The Whole C9 Yards Explore our 2014 timeline to learn more about emerging strategies to diagnose and treat C9 ALS.
Since the discovery of C9orf72 in 2012, the most common form of sporadic and familial ALS identified to date, potential underlying mechanisms are unraveling at a rapid pace. And, potential strategies to diagnose and treat this form of the disease are beginning to emerge.
In just the last two years alone, a genetic test for C9orf72 ALS (C9 ALS) entered the clinic.
A PET imaging technique, developed by Katholieke Universiteit Leuven’s Koen Van Laere MD PhD and Università di Torino’s Adriano Chiò MD, emerged – opening the door to predicting the outcome of people with C9 ALS. An MRI method, developed by Trinity College Dublin’s Peter Bede MD, which aims to help anticipate cognitive challenges, surfaced. And, a new map charting the spread of C9 ALS created by the research teams of Universitätsklinikum Ulm’s Heiko Braak MD and University of Pennsylvania’s John Trojanowski MD PhD may help clinicians in the future predict the course of their patients' disease.
In addition, the first genetic modifier of C9 ALS, TMEM 106B, was discovered – paving the way toward a genetic test for C9 ALS-FTD.
“This is one of the first modifiers that could really explain why some people get ALS and FTD,” says Mayo Clinic’s Rosa Rademakers PhD.
All about RNA?
A potential antisense therapy, which aims to reduce levels of possibly toxic repeat-rich C9 RNAs, is in the preclinical stage. And, an initiative to discover RNA-targeted small molecules led by Scripps Institute’s Matthew Disney PhD launched.
Don't repeat that Nearly 40% of inherited cases of ALS appear to be caused, at least in part, by expanded repeat sequences in the C9orf72 gene. Image: Courtesy of Nature Publishing Group.
Key questions remain. Expanded C9 RNAs appear to make motor neurons more vulnerable to ALS according to studies led by Jeff Rothstein MD PhD. But whether the reduction of these RNAs alone is sufficient to treat people with C9 ALS remains an open question.
Toxic proteins also may contribute to the destruction of motor neurons according to studies led by Ludwig Maximilians Universität München’s Christian Haass PhD and Mayo Clinic’s Len Petrucelli PhD. And, according to studies led by La Trobe University’s Julie Atkin PhD, the reduction of C9orf72 protein, may in part make the removal of misfolded proteins more difficult – further contributing to the disease.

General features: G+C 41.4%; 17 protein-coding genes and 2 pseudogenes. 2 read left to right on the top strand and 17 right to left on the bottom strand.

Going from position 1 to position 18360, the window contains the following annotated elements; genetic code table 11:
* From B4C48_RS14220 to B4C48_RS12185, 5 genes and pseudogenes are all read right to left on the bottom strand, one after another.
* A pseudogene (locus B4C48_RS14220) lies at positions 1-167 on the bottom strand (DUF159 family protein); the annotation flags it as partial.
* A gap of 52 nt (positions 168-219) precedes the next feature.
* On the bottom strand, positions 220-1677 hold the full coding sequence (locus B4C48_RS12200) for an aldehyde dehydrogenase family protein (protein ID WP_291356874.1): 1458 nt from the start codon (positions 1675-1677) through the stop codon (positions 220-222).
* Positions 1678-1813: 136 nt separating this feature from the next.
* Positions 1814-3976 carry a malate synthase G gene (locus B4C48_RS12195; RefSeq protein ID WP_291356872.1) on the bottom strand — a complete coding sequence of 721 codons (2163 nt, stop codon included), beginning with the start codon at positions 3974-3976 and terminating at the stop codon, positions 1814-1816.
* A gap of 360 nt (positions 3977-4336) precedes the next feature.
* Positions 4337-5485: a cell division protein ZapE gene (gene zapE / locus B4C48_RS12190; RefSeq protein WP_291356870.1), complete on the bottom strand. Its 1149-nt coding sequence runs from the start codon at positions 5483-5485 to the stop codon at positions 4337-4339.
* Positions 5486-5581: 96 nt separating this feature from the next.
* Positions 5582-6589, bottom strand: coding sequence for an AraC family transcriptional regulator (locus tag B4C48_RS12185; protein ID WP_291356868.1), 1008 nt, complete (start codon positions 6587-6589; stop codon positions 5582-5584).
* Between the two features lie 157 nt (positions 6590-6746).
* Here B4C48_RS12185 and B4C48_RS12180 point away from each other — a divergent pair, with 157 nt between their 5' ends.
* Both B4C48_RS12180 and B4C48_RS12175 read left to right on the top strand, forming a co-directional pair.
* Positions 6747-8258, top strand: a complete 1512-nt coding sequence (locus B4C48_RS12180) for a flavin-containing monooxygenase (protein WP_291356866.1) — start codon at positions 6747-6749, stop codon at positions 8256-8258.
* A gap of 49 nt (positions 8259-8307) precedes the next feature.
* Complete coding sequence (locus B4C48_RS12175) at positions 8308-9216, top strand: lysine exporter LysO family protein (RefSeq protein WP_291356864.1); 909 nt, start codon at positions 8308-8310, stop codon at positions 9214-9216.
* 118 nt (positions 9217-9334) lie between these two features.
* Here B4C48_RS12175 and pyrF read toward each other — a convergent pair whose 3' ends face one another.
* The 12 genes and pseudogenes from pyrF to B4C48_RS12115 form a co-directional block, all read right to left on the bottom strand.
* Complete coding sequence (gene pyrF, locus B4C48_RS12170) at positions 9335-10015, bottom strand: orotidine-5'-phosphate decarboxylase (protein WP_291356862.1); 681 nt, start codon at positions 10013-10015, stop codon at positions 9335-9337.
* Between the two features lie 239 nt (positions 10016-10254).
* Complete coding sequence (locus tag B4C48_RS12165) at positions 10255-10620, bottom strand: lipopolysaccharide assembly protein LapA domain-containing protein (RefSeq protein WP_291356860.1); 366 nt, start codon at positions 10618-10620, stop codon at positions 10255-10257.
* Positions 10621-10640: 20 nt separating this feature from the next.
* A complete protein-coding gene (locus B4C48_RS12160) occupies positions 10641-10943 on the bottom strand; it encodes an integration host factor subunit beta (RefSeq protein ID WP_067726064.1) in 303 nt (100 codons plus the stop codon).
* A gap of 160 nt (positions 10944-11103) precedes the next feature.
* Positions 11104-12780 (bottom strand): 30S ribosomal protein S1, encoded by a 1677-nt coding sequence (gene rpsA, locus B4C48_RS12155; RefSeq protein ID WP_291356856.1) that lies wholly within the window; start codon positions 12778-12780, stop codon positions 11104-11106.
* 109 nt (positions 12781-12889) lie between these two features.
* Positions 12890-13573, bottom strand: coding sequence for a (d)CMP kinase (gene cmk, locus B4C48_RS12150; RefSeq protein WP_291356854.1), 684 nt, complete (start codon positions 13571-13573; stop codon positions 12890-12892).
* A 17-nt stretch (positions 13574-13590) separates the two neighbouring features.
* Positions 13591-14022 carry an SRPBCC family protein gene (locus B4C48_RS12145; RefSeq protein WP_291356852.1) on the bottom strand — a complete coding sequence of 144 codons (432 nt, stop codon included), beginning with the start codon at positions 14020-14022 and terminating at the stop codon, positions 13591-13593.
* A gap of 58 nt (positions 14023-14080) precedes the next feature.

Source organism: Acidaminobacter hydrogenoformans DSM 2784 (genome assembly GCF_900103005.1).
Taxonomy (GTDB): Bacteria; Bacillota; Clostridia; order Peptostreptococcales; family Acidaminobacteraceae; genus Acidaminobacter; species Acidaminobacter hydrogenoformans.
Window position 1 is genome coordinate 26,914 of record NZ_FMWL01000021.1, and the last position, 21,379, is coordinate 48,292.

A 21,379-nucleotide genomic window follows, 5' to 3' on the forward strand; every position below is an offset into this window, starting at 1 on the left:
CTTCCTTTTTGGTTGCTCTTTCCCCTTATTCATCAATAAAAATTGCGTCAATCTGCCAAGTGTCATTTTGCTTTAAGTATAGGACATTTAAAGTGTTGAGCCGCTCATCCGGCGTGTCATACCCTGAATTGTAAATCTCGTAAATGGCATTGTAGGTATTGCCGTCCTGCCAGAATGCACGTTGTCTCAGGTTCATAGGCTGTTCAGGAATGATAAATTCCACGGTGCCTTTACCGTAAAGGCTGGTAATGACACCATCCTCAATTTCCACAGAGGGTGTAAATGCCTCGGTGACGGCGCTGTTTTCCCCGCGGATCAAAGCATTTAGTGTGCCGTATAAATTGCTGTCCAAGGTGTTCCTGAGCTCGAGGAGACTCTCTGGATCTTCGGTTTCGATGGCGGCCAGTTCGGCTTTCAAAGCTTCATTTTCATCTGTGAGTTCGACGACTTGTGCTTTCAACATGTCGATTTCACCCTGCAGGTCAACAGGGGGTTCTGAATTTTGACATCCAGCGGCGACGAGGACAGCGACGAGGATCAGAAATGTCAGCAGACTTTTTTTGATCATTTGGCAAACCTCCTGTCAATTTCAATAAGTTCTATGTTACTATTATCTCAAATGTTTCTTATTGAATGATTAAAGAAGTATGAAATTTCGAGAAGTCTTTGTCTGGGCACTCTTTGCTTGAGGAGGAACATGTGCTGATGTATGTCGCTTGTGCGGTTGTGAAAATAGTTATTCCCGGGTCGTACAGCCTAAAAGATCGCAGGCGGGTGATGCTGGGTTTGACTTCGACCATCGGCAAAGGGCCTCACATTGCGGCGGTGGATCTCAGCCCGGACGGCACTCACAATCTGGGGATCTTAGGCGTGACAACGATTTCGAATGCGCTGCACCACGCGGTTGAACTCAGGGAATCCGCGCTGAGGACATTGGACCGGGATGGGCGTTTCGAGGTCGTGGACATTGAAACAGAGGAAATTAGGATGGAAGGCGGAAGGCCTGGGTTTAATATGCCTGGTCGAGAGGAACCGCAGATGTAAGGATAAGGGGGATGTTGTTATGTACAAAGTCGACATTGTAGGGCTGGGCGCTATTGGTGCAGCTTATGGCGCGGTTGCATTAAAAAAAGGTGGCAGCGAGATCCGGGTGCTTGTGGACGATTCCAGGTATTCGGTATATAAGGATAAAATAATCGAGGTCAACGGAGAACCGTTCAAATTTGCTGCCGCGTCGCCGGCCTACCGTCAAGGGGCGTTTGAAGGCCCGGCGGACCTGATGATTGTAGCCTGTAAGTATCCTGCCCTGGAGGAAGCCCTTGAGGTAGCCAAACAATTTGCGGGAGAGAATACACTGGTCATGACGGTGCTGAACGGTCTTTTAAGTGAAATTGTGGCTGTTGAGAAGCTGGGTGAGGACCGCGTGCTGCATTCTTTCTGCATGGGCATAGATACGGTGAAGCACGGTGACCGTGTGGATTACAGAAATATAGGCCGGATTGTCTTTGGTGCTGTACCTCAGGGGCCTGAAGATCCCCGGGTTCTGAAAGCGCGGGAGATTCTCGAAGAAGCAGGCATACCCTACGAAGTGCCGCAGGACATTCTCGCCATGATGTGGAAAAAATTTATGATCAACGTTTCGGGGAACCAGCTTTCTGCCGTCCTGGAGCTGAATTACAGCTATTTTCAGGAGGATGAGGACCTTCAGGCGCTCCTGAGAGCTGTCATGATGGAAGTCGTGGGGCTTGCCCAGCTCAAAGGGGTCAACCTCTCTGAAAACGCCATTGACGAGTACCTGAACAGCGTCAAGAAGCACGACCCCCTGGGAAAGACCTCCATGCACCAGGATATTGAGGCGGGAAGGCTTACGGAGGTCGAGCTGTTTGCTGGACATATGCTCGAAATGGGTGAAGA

What’s more, existing mouse models of the disease do not appear to exhibit key symptoms of ALS according to University of Massachusetts’ Bob Brown MD PhD– making the development of potential therapies challenging.
"It is important to keep striving for models that actually recaptiulate the pathology, because then you start to learn which pieces of the C9 puzzle actually lead to the disease," says ALS Therapy Development Institute's Fernando Vieira MD.
Testing the limits
The utility of genetic tests also remains limited.
People at high risk of developing C9 ALS can be detected by existing methods. But identifying people who will develop the disease remains tricky to do.
The reason, at least in part, is that C9 ALS appears to be one of a growing number of forms of ALS that may be oligogenic in nature. Multiple mutations in multiple genes may contribute to the onset and progression of the disease.
Standardized tests? Existing blood tests help identify people with C9 ALS by detecting expanded repeat-rich RNAs. But according to a study led by University of Umeå's Peter Andersen MD, nearly 8% of people may diagnosed incorrectly due to a lack of testing standards. Image: Courtesy of Nature Publishing Group.
An alteration in at least one other gene linked to ALS can be detected in people with C9 ALS - at least in some cases according to results from Marka Blitterswijk MD PhD, now at Mayo Clinic in Florida.
“It is probably the tip of the iceberg,” says University of Massachusetts’ Bob Brown MD PhD. “It is clear that we can find more than one variant in a person with ALS.”
What’s more, existing genetic tests only help identify people with C9 ALS. The size of the expanded RNA – at least in key cells isolated from the blood and the skin – do not appear to correlate with the progression rate of their disease.
“There is little we can do with repeat length to predict clinical outcome,” says Rosa Rademakers PhD.
To learn more about C9orf72 ALS, check out ALS Antisense and Sensibility. To find out more about emerging diagnostic strategies for the disease, check out C9 Comes Into Focus.
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van Blitterswijk, M. et al. (2014) TMEM106B protects C9ORF72 expansion carriers against frontotemporal dementia. Acta Neuropathologica 127(3), 397-406. Abstract | Full Text (Subscription Required)
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